Monterey Bay Aquarium Research Institute






Antarctic Expedition 2009
March 6 - April 15, 2009
Northwestern Weddell Sea


Life on the ship

A Little Good Luck Our Way
March 8, 2009

Certain traditions and customs are common in maritime culture. Tradition states that sea-going travelers departing from the port of Punta Arenas, Chile, must rub the toe of one of the statues in the town square. Rubbing the toe promises safe return from an ocean voyage; all members of this cruise made sure to visit the town square at some point before the cruise began. One cruise participant nearly forgot, and woke up early the day we were leaving port to run to the square and rub the toe.

This photo shows Stephanie Bush, a research technician for Bruce Robison, rubbing the toe the afternoon before we boarded the ship.
This photo shows Stephanie Bush, a research technician for Bruce Robison, rubbing the toe the afternoon before we boarded the ship.

Today, an albatross flew along with our ship for almost the whole day—a sign of good luck according to tradition. The luck of the albatross was well-respected historically. Sailors refused to hunt albatrosses even if their ship had run out of food, because killing the large seabirds was believed to bring bad fortune to their ship. Some of the misfortune that befell the ship in Samuel Taylor Coleridge’s Rime of the Ancient Mariner was attributed to the killing of an albatross.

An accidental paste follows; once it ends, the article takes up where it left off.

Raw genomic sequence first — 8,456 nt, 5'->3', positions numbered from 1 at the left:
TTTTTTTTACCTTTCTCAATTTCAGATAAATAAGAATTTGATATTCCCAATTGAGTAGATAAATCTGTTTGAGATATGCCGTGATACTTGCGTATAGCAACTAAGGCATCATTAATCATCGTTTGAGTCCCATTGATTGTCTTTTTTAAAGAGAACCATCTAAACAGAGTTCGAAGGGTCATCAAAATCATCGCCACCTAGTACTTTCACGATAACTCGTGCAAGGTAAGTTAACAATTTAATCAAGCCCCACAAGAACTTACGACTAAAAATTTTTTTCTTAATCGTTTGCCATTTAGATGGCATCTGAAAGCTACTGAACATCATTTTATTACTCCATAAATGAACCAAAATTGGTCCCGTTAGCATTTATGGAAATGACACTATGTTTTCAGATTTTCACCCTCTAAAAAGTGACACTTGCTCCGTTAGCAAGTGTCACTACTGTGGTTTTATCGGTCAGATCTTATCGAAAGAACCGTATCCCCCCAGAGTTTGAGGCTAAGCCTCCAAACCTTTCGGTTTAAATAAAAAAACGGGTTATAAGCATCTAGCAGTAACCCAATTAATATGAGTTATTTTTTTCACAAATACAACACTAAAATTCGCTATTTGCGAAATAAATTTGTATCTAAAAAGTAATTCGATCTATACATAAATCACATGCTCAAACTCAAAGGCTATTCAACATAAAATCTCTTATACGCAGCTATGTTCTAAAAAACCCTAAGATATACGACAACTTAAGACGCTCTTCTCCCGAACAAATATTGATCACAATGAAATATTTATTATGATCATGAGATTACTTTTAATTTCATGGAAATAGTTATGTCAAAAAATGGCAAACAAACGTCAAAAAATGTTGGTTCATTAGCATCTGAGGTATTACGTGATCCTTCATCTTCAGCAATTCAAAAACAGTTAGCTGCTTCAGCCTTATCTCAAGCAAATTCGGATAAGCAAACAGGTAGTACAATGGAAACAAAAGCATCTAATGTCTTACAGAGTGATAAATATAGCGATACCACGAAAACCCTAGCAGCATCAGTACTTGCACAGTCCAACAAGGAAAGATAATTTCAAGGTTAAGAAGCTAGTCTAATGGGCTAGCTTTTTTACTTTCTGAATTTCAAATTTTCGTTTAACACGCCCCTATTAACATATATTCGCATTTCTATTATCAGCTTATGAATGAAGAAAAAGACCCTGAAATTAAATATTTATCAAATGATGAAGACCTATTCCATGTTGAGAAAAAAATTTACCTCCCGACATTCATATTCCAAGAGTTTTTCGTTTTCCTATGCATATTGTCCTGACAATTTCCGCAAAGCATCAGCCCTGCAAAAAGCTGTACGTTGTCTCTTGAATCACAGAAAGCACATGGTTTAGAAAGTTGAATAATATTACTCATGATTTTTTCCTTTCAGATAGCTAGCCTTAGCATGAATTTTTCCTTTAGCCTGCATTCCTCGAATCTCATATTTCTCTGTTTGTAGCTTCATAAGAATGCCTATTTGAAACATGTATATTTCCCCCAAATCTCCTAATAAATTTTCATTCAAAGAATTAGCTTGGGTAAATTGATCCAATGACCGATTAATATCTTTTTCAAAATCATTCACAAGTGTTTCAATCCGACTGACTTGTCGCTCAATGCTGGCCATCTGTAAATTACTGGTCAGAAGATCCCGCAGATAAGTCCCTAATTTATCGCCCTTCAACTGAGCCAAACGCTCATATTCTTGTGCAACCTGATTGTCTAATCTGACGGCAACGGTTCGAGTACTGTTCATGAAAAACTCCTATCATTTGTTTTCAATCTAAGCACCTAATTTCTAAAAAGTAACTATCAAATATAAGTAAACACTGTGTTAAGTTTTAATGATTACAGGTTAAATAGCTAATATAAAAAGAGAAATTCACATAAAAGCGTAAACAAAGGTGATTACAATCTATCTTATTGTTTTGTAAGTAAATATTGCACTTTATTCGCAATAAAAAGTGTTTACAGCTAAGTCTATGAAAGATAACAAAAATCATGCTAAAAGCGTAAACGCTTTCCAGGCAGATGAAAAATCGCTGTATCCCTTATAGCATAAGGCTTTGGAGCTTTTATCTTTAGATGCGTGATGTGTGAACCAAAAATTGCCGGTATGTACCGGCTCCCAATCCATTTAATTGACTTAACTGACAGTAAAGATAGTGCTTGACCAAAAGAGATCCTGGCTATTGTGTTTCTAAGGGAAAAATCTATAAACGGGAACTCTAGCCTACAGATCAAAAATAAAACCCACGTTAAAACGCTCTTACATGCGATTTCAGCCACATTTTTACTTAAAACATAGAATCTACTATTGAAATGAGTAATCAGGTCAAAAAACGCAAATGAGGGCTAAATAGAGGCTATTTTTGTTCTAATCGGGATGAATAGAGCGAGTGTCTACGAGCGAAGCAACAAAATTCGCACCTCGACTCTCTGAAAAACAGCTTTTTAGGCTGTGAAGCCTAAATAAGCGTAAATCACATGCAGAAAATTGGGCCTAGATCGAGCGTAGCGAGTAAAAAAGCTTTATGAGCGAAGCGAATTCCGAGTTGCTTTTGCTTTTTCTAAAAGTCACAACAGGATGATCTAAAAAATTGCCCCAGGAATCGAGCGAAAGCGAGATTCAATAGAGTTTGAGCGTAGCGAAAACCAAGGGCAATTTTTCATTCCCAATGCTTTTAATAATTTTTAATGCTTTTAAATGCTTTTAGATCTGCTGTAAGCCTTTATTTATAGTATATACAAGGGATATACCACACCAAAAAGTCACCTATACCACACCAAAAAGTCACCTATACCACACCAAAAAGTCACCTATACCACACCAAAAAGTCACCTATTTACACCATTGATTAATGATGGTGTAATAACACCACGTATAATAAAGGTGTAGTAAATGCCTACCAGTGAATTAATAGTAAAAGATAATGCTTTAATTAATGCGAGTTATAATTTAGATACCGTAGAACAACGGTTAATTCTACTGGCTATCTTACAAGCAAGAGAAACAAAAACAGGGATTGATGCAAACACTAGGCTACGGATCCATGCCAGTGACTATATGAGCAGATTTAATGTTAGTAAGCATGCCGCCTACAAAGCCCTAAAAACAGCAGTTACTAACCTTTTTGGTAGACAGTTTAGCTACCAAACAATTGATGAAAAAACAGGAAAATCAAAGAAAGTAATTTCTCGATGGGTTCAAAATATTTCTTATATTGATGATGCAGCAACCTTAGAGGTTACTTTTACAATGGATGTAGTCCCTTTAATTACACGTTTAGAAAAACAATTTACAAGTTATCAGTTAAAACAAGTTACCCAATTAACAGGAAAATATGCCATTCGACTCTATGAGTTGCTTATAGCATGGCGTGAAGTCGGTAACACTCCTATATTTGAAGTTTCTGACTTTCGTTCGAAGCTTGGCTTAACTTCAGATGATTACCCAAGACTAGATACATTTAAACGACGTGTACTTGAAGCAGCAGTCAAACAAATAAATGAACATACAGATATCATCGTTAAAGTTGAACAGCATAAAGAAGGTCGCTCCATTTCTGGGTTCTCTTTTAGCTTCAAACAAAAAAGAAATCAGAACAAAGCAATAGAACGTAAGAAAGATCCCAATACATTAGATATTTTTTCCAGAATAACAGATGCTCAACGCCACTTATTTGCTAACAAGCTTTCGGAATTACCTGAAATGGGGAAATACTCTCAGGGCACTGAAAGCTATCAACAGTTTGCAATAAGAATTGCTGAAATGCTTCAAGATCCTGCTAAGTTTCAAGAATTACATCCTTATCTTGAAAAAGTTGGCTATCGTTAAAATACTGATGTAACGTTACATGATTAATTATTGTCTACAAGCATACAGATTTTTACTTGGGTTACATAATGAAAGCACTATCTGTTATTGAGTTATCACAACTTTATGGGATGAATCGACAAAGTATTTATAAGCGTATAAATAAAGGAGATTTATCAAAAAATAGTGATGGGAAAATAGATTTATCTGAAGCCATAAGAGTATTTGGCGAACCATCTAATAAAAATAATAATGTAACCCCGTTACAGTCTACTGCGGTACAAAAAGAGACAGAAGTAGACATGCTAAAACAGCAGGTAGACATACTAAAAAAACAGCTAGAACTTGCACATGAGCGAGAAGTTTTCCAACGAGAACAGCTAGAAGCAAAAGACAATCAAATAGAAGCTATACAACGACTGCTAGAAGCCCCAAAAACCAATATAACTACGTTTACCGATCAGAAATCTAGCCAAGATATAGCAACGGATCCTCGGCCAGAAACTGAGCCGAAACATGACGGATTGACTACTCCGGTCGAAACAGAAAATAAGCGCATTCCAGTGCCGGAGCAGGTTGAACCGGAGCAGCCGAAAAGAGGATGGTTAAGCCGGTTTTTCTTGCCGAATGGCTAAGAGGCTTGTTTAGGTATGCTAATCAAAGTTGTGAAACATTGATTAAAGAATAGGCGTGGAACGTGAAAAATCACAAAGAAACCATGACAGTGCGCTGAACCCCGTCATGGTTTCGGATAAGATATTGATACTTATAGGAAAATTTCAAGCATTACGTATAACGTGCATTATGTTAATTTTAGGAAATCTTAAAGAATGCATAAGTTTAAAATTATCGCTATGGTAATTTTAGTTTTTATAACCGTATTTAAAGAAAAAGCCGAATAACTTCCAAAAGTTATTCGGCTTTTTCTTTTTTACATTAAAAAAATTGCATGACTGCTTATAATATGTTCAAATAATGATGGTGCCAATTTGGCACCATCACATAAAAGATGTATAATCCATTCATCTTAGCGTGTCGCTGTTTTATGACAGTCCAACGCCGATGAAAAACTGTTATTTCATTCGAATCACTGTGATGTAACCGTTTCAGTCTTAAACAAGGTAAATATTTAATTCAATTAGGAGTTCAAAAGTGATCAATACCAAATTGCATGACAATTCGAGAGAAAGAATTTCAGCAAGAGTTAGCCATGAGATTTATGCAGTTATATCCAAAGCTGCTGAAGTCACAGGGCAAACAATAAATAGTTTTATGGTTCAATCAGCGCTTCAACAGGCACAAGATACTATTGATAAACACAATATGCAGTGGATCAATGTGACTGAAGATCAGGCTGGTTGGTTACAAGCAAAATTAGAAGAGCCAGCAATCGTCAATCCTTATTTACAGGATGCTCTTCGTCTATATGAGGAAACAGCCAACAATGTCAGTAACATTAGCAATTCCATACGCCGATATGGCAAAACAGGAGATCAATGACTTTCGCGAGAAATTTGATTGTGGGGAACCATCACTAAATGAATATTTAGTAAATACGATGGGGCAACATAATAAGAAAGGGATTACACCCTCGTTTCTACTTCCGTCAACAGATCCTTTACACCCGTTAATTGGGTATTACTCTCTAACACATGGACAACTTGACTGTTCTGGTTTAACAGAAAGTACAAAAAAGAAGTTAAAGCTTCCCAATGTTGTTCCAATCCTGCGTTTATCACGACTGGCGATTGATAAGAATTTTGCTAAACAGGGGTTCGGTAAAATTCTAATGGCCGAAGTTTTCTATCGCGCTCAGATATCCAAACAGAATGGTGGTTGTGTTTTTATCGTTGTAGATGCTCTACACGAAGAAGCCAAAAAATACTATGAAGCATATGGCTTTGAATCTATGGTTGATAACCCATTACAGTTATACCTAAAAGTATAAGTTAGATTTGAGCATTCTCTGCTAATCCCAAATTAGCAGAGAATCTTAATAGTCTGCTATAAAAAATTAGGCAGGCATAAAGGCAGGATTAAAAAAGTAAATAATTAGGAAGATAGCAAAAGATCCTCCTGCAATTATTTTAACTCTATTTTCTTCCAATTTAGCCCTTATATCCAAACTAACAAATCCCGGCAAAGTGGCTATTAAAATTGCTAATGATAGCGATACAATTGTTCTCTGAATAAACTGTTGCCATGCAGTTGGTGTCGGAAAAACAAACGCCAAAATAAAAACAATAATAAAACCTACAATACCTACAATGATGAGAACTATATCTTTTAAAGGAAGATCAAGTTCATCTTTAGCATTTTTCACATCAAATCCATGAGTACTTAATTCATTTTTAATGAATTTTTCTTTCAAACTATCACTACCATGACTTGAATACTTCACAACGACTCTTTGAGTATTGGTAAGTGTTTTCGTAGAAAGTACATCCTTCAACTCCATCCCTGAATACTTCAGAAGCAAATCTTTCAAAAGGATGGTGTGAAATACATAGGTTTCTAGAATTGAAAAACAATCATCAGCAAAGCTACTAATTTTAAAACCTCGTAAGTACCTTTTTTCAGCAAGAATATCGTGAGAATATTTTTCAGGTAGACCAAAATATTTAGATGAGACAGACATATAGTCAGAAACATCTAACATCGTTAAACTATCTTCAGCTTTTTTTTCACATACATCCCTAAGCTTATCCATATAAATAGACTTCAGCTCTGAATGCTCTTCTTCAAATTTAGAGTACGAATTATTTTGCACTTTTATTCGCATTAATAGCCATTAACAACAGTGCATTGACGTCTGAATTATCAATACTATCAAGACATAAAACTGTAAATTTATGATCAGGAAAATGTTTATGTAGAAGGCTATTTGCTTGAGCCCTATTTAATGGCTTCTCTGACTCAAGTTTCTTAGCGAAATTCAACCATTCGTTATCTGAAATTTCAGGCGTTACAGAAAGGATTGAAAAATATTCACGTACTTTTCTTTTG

Traditional sayings about the sea are still uttered today. “Red in the morning, sailors’ warning; red at night, sailors’ delight” refers to a prediction of weather. A red sunrise predicted bad weather ahead, while a red sunset indicated calm seas. While this simple forecast system is not always accurate, it is based on the observations of many generations of sailors and can be a general guide if modern forecasts are not available.

— Amanda Kahn

 

March
          6 7
8 9 10 11 12 13 14
15 16 17 18 19 20 21
22 23 24 25 26 27 28
29 30 31

April
1 2 3 4
5 6 7 8 9 10 11
12 13 14 15      
             

IceburgExpedition Homepage
Find out why our scientists and equipment are in the Antarctic.

Unmanned Aerial VehicleDaily Expedition Logs
Find out what the scientists are doing daily out in the antarctic.

ROV PhantomExpedition Equipment
A detailed look and description of the equipment used on this cruise.

Ken SmithResearch Team
Meet and see photos of the scientists on this cruise.

Google EarthFollow the ship's voyage
A link to the expedition's voyage on Google Earth.

phytoplanktonExploratorium's Ice Stories
Antarctica's Iceberg Phytoplankton

Additional Links